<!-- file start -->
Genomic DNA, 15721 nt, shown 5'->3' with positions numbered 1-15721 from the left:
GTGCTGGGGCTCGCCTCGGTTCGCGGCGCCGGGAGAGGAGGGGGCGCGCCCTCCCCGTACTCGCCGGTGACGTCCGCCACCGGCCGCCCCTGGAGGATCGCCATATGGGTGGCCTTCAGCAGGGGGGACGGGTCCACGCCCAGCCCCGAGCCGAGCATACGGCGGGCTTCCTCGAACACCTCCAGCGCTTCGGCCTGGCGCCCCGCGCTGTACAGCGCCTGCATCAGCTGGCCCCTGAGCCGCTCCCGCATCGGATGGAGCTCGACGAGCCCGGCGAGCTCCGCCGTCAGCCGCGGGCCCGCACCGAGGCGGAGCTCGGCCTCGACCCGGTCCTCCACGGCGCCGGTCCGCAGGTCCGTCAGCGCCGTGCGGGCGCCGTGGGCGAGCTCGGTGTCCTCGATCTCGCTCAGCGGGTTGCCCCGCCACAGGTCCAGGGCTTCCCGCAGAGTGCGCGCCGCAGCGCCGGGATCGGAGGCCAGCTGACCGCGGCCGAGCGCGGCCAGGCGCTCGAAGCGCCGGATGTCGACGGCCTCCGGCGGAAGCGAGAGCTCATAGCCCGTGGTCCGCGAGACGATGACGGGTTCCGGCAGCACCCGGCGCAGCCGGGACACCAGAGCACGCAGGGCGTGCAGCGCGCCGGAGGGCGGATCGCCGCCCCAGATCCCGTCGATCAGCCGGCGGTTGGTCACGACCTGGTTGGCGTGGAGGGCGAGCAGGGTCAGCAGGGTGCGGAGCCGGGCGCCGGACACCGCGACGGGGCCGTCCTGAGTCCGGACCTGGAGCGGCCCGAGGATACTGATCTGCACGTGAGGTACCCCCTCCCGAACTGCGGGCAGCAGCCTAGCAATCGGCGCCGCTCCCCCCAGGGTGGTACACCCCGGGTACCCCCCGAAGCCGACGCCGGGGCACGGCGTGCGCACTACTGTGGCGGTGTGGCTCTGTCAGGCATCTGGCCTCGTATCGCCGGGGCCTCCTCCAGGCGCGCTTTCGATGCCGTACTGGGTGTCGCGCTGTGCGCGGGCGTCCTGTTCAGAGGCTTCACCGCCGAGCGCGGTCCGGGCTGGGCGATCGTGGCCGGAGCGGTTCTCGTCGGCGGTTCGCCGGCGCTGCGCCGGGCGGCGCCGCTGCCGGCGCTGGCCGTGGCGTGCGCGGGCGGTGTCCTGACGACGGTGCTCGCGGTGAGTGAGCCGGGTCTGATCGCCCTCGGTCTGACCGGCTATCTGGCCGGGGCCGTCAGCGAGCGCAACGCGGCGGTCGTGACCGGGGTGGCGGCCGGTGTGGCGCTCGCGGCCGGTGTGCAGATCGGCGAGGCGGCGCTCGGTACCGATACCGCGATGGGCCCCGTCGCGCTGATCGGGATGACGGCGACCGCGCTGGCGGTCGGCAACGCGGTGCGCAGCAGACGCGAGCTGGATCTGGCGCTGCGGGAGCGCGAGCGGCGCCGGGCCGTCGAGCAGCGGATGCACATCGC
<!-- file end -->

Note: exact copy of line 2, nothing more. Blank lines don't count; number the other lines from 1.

GTGCTGGGGCTCGCCTCGGTTCGCGGCGCCGGGAGAGGAGGGGGCGCGCCCTCCCCGTACTCGCCGGTGACGTCCGCCACCGGCCGCCCCTGGAGGATCGCCATATGGGTGGCCTTCAGCAGGGGGGACGGGTCCACGCCCAGCCCCGAGCCGAGCATACGGCGGGCTTCCTCGAACACCTCCAGCGCTTCGGCCTGGCGCCCCGCGCTGTACAGCGCCTGCATCAGCTGGCCCCTGAGCCGCTCCCGCATCGGATGGAGCTCGACGAGCCCGGCGAGCTCCGCCGTCAGCCGCGGGCCCGCACCGAGGCGGAGCTCGGCCTCGACCCGGTCCTCCACGGCGCCGGTCCGCAGGTCCGTCAGCGCCGTGCGGGCGCCGTGGGCGAGCTCGGTGTCCTCGATCTCGCTCAGCGGGTTGCCCCGCCACAGGTCCAGGGCTTCCCGCAGAGTGCGCGCCGCAGCGCCGGGATCGGAGGCCAGCTGACCGCGGCCGAGCGCGGCCAGGCGCTCGAAGCGCCGGATGTCGACGGCCTCCGGCGGAAGCGAGAGCTCATAGCCCGTGGTCCGCGAGACGATGACGGGTTCCGGCAGCACCCGGCGCAGCCGGGACACCAGAGCACGCAGGGCGTGCAGCGCGCCGGAGGGCGGATCGCCGCCCCAGATCCCGTCGATCAGCCGGCGGTTGGTCACGACCTGGTTGGCGTGGAGGGCGAGCAGGGTCAGCAGGGTGCGGAGCCGGGCGCCGGACACCGCGACGGGGCCGTCCTGAGTCCGGACCTGGAGCGGCCCGAGGATACTGATCTGCACGTGAGGTACCCCCTCCCGAACTGCGGGCAGCAGCCTAGCAATCGGCGCCGCTCCCCCCAGGGTGGTACACCCCGGGTACCCCCCGAAGCCGACGCCGGGGCACGGCGTGCGCACTACTGTGGCGGTGTGGCTCTGTCAGGCATCTGGCCTCGTATCGCCGGGGCCTCCTCCAGGCGCGCTTTCGATGCCGTACTGGGTGTCGCGCTGTGCGCGGGCGTCCTGTTCAGAGGCTTCACCGCCGAGCGCGGTCCGGGCTGGGCGATCGTGGCCGGAGCGGTTCTCGTCGGCGGTTCGCCGGCGCTGCGCCGGGCGGCGCCGCTGCCGGCGCTGGCCGTGGCGTGCGCGGGCGGTGTCCTGACGACGGTGCTCGCGGTGAGTGAGCCGGGTCTGATCGCCCTCGGTCTGACCGGCTATCTGGCCGGGGCCGTCAGCGAGCGCAACGCGGCGGTCGTGACCGGGGTGGCGGCCGGTGTGGCGCTCGCGGCCGGTGTGCAGATCGGCGAGGCGGCGCTCGGTACCGATACCGCGATGGGCCCCGTCGCGCTGATCGGGATGACGGCGACCGCGCTGGCGGTCGGCAACGCGGTGCGCAGCAGACGCGAGCTGGATCTGGCGCTGCGGGAGCGCGAGCGGCGCCGGGCCGTCGAGCAGCGGATGCACATCGC